American Secularism: Seven Questions

In our interview series, “Seven Questions,” we ask some very smart people about what inspires them and how their latest work enhances our understanding of the sacred in cultural life. For this segment, we solicited responses from Joseph O. Baker and Buster G. Smith, co-authors of American Secularism: Cultural Contours of Nonreligious Belief Systems (New York University Press, 2015). 1. What sparked the idea for writing this book? In delving deeper into the sociology of religion as a subfield, we were struck by an interesting split in the discipline. On the one hand you have numerous classic texts on theory, […]

The Wisdom of Umberto Eco

Ed Simon If the loss of Eco is both a loss of a genuine public intellectual who saw no shame in celebrating complexities, then it is also the loss of a scholar who transcended the boring culture war debates that bifurcate all experience into the religious and the secular. He understood the undeniably sacred nature of the written word, where all interpretation must in some sense be exegetical.

For Believers, Fear of Atheists is Fueled by Fear of Death

Corey L. Cook and Sheldon Solomon Skepticism about the existence of God is on the rise, and this might, quite literally, pose an existential threat for religious believers. It’s no secret that believers generally harbor extraordinarily negative attitudes toward atheists. Indeed, recent polling data show that most Americans view atheists as “threatening,” unfit to hold public office and unsuitable to marry into their families. But what are the psychological roots of antipathy toward atheists? 

An Excerpt from “Atheism: What Everyone Needs to Know”

By Michael Ruse Christianity set the scene for the next two thousand years. It inherited the God of the Old Testament. By now, one is firmly in the world where one has moved from the one-among-many tribal god Yahweh to a single all-powerful creative deity: “Sovereign Lord, who made the heaven and the earth, the sea, and everything in them” (Acts 4: 24).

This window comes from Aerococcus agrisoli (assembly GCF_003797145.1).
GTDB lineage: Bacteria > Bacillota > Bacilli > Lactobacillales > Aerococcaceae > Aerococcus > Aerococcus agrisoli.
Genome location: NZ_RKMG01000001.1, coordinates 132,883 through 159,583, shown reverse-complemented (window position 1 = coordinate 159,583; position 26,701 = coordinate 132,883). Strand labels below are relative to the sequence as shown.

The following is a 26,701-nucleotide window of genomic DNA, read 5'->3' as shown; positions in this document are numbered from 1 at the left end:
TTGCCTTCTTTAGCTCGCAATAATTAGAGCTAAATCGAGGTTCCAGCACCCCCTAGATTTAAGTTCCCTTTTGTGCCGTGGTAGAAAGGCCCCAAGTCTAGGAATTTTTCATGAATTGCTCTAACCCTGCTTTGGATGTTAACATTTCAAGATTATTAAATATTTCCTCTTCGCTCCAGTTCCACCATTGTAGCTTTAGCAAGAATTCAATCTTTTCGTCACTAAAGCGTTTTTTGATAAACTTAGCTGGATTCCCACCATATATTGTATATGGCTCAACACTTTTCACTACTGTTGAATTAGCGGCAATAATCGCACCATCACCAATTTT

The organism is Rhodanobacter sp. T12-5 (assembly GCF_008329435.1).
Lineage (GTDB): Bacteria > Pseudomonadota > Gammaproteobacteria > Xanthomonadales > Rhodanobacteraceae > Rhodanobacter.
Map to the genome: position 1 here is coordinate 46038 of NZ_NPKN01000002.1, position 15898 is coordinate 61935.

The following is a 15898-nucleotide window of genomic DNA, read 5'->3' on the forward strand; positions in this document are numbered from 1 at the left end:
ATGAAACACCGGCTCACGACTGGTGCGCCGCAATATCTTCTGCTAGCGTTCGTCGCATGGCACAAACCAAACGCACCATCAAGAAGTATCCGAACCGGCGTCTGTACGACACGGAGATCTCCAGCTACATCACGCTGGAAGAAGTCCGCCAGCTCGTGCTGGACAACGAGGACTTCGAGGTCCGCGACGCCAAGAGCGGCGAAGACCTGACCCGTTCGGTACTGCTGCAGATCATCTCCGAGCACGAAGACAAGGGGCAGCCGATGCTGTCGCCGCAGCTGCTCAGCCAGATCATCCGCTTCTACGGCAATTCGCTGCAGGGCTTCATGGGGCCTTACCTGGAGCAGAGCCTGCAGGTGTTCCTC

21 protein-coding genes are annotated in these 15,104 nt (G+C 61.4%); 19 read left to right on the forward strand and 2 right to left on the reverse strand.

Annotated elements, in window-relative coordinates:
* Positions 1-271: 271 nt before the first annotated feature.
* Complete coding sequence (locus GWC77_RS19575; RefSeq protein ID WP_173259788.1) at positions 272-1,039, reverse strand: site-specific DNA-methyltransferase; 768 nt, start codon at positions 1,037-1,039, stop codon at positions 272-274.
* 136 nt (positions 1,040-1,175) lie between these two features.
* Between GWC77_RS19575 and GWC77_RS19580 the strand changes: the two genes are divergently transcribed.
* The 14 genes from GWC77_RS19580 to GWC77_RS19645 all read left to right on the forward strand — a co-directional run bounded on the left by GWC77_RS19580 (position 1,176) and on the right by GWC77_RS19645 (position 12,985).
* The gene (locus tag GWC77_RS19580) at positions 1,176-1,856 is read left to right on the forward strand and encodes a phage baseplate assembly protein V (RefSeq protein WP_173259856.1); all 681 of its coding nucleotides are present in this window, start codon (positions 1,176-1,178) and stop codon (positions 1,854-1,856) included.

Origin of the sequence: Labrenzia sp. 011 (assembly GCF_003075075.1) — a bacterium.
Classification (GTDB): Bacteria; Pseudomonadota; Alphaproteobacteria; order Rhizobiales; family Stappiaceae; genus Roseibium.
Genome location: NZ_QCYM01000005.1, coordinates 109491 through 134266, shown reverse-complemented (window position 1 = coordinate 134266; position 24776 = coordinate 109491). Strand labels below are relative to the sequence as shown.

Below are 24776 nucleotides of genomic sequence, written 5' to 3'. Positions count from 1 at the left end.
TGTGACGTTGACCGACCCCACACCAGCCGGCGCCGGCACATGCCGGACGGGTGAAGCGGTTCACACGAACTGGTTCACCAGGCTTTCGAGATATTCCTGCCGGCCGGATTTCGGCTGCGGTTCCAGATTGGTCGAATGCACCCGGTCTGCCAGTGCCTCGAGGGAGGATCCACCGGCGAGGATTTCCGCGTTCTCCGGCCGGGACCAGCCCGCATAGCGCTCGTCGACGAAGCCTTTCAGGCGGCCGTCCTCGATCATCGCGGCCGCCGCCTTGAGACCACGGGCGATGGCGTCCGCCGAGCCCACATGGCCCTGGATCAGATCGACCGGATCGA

Religion and DragonCon

Eric Reinders Every Labor Day weekend, more than fifty thousand people gather in Atlanta to talk about, and dress up as, their favorite fantasies. Naturally, there is religion in all this. It’s mostly Christianity, although not always.

An Interview with Frans de Waal Part 3: Science & Religion

This is part 3 of our series of interviews with Frans de Waal. Check out part 1 and part 2 of our interview series. Frans de Waal is an eminent primatologist renowned not only for his many publications in scientific journals, but also for several widely read books, including Chimpanzee Politics and, more recently, The Bonobo and the Atheist. In the latter work, Professor de Waal explores how non-human primates, even in the absence of anything we might call “religion,” have a profound capacity for empathy and social cohesion in a way that may serve as a basis for morality in the case of humans. Speaking […]

An Interview with Frans de Waal Part 2: Freud, Biology of Morality, and a Secular Ethics

This is part 2 of our series of interviews with Frans de Waal. Check out part 1 of our interview here. Frans de Waal is an eminent primatologist renowned not only for his many publications in scientific journals, but also for several widely read books, including Chimpanzee Politics and, more recently, The Bonobo and the Atheist. In the latter work, Professor de Waal explores how non-human primates, even in the absence of anything we might call “religion,” have a profound capacity for empathy and social cohesion in a way that may serve as a basis for morality in the case of humans. Speaking with […]

An Interview with Frans de Waal Part 1: Culture and Religion in Primates

  Frans de Waal is an eminent primatologist renowned not only for his many publications in scientific journals, but also for several widely read books, including Chimpanzee Politics and, more recently, The Bonobo and the Atheist. In the latter work, Professor de Waal explores how non-human primates, even in the absence of anything we might call “religion,” have a profound capacity for empathy and social cohesion in a way that may serve as a basis for morality in the case of humans. Speaking with John Dunne of Emory University, Professor de Waal reflects on these and other issues, such as the notion of “culture” […]